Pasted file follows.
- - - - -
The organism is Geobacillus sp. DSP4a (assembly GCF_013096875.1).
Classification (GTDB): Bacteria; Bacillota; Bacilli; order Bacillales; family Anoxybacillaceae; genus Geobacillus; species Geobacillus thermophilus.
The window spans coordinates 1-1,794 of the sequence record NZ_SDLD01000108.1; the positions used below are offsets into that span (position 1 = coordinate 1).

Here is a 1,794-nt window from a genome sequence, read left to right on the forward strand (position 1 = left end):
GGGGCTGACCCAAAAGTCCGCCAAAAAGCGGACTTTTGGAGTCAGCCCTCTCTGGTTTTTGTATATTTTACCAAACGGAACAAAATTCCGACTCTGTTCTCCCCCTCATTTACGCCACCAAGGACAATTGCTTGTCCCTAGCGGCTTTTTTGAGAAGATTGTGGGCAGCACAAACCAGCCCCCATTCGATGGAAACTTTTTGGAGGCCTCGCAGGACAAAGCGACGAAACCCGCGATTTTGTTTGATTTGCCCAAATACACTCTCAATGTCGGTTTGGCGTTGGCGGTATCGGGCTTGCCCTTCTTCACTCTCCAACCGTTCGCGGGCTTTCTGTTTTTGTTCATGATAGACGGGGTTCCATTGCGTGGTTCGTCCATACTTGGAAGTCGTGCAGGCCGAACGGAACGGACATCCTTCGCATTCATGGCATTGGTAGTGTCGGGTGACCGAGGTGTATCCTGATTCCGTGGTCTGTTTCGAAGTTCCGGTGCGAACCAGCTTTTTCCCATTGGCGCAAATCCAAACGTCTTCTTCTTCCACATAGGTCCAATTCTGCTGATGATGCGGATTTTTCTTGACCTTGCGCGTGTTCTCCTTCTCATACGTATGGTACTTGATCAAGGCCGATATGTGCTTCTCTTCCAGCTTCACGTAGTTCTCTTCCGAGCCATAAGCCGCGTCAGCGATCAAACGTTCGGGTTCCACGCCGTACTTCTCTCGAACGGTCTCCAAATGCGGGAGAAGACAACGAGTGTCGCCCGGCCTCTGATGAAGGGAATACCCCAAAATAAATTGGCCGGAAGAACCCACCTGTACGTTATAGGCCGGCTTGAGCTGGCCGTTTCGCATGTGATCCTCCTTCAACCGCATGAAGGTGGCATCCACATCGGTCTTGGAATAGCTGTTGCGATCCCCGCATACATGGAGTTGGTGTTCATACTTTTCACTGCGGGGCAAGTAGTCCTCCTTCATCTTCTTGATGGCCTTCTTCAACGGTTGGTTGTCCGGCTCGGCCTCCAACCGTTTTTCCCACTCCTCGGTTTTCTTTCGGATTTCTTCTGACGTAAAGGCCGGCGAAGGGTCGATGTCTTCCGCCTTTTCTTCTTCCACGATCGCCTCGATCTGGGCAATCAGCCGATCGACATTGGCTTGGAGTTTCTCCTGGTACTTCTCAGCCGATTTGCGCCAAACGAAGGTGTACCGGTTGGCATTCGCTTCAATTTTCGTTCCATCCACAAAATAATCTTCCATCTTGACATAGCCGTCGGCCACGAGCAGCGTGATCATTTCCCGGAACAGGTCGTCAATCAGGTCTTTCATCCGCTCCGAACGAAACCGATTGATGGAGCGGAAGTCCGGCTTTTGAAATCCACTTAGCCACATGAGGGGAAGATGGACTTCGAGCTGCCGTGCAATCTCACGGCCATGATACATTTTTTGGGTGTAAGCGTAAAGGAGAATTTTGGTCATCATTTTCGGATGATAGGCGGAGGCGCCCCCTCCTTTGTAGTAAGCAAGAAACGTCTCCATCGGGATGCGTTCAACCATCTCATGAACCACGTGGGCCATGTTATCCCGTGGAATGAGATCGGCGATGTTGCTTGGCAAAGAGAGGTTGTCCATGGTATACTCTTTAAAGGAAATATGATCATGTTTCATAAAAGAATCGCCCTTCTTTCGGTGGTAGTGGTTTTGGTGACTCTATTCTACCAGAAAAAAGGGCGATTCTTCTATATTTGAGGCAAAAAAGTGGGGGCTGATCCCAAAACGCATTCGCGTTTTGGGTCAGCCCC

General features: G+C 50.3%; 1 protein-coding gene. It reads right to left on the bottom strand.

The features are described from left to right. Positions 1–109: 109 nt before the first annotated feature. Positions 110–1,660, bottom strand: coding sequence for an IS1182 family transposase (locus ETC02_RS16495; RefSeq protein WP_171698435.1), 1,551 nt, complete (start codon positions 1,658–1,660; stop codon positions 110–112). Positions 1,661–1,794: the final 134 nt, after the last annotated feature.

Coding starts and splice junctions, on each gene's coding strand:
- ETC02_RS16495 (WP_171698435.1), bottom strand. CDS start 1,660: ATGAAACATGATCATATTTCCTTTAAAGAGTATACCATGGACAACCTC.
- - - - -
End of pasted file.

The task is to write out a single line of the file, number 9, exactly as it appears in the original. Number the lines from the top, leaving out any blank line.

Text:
- ETC02_RS16495 (WP_171698435.1), bottom strand. CDS start 1,660: ATGAAACATGATCATATTTCCTTTAAAGAGTATACCATGGACAACCTC.